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POI change when using a sling?

Discussion in 'Rifle Country' started by dmancornell, Oct 29, 2013.

  1. dmancornell

    dmancornell Well-Known Member

    Hi, would like some feedback on this issue. I zero all my rifles rested on sandbags. Sometimes I shoot offhand with a sling and I often see a change in POI, sometimes drastic.

    Two examples are a AR-15 (govt profile barrel) with a Turner sling, and a Steyr Scout with a Galco safari sling.

    - At 100 yards, cross-legged with the sling loop tucked in tight almost up to my armpit, the AR-15 is low and left about 3-4 inches.

    - At 200 yards, prone with the sling loop around my tricep, the Steyr Scout misses the A4 paper target entirely.

    I go back to sandbags after missing a bunch and POI is back to normal.

    My hunch is the pressure I am exerting on the sling is pulling the barrel down and left, and the Steyr Scout being especially impacted due to the thin barrel profile.

    Is this expected? How do competitive shooters who use slinged positions deal with this? Or am I using the sling incorrectly?
  2. wally

    wally Well-Known Member

    This is why they make free float tubes for ARs. Other rifles glass bed the action and make sure the rest of the stock doesn't touch the barrel.
  3. sirgilligan

    sirgilligan Well-Known Member

    That is not unusual.
  4. Caliper_Mi

    Caliper_Mi Well-Known Member

    +1 on free floated barrels, or at least sturdy stocks that won't deflect as much (think military stocks: M1, M1A)

    I have a theory that iron sights are less affected by this because you are pulling the front sight along with the muzzle whereas a scope on the receiver will not move when the barrel is deflected by the sling tension. Haven't tested that yet though.

    You might try using less sling tension to lessen the effect. Alternately, zero from prone using the sling so the tension is accounted for in the zero. If you are using a sling to shoot, your prone groups ought to be nearly as good as from bags, so why zero off bags anyway?

    Competitive shooters using a sling will do several things. First, they often have free floated barrels. Second, many competitors will mark their sling so the sling adjustments are very repeatable and thus anything the sling tension may be doing to the rifle is the same each time and third they zero while shooting slung up and write down their sight adjustments for each position and distance.
  5. Reloadron

    Reloadron Well-Known Member

    Your hunch is on target and as to the fix? As was mentioned, free float the barrel.

  6. henschman

    henschman Well-Known Member

    It definitely changes the POI if the rifle isn't free floated... especially if the sling swivel is attached to the barrel, like a factory AR-15. I always zero a rifle the way I'm going to shoot it in the field. I love my free floated ARs with the slings attached to the handguard... always the same POI no matter whether I'm unsupported, slung, solid rested, on shooting sticks, etc.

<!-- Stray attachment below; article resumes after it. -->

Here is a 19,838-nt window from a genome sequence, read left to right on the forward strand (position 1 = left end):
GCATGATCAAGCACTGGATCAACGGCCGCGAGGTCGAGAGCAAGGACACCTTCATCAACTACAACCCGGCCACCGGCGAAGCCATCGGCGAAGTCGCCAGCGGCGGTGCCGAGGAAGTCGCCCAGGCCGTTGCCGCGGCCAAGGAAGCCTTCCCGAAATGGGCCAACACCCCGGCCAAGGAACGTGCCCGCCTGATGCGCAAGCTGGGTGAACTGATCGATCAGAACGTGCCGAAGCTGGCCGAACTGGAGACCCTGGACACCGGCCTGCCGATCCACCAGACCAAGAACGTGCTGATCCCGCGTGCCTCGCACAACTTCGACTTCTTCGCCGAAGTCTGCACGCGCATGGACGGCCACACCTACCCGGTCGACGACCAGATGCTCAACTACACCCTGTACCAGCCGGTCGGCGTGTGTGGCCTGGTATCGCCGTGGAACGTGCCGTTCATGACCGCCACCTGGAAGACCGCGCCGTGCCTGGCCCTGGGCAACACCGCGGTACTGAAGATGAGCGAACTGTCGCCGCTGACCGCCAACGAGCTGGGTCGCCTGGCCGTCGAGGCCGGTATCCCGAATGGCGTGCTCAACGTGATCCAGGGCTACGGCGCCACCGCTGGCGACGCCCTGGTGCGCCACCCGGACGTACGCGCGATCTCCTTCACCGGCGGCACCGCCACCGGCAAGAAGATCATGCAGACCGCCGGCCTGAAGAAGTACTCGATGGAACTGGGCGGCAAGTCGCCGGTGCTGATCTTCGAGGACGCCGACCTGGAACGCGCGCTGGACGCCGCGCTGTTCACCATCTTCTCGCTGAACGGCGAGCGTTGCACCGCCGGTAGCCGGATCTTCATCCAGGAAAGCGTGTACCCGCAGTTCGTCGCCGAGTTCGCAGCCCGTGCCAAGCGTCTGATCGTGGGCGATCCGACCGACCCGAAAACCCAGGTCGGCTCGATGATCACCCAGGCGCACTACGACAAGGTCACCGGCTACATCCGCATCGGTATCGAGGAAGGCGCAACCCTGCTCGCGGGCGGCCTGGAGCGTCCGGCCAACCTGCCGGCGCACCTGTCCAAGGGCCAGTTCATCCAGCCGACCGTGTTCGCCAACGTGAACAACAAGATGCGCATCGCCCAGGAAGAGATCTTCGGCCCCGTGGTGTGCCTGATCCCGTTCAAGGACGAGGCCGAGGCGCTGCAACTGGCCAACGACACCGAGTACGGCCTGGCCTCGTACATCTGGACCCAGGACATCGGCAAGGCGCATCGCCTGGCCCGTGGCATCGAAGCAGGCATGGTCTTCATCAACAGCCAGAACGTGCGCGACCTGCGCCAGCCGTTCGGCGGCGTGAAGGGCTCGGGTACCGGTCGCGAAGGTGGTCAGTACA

7. Slamfire

    Slamfire Well-Known Member

    With my match M1 Garands or M1a's, my sitting rapid fire zero has a different elevation from 200 standing and the windage change is a consistent 1L or 2L (half MOA to full MOA Left) from standing.

    At three hundred yards my windage is always a 1L or 2L for prone rapid fire. I have no idea what my true 600 yard windage zero as I have never shot in conditions that I consider, true no wind conditions, at 600 yards. I assume it is "0" on the windage gage, but I look at wind conditions, make my best guess, then correct off the two sighters.

    I would have to look at my data books, but AR's are different and do not necessarily follow the same windage rule. But, the zero's between standing and sitting at 200 yards are different. Just a couple of clicks, but it is different.

    What I have found shooting in small bore prone, is that breaking position will change your point of impact. Small bore prone is unforgiving in this regard and errors in position, trigger pull, sight alignment are not masked by recoil and blast. You will see groups move up and down as you slide your face along the cheekpiece and you will see groups move left or right as the buttplate moves on the shoulder. You will also see groups move based on how you hit the trigger and grip the stock. Basically, everything affects everything.
  8. Welding Rod

    Welding Rod Well-Known Member

    Solution is simple....stay off the bags.

    Seriously though, gov profiles are horrible about this POI change. Floating works well, but so does a HBAR. In my experience floating a gov is a little better in consistent POI when going back and forth between no sling and firm sling tension, but a quality HBAR may be more accurate over a wider range of loads / ammo and may still outshoot a floated gov barrel overall when going through the positions if the shooter only uses light sling tension when slung up.
  9. dmancornell

    dmancornell Well-Known Member

    Thank you all for the help.

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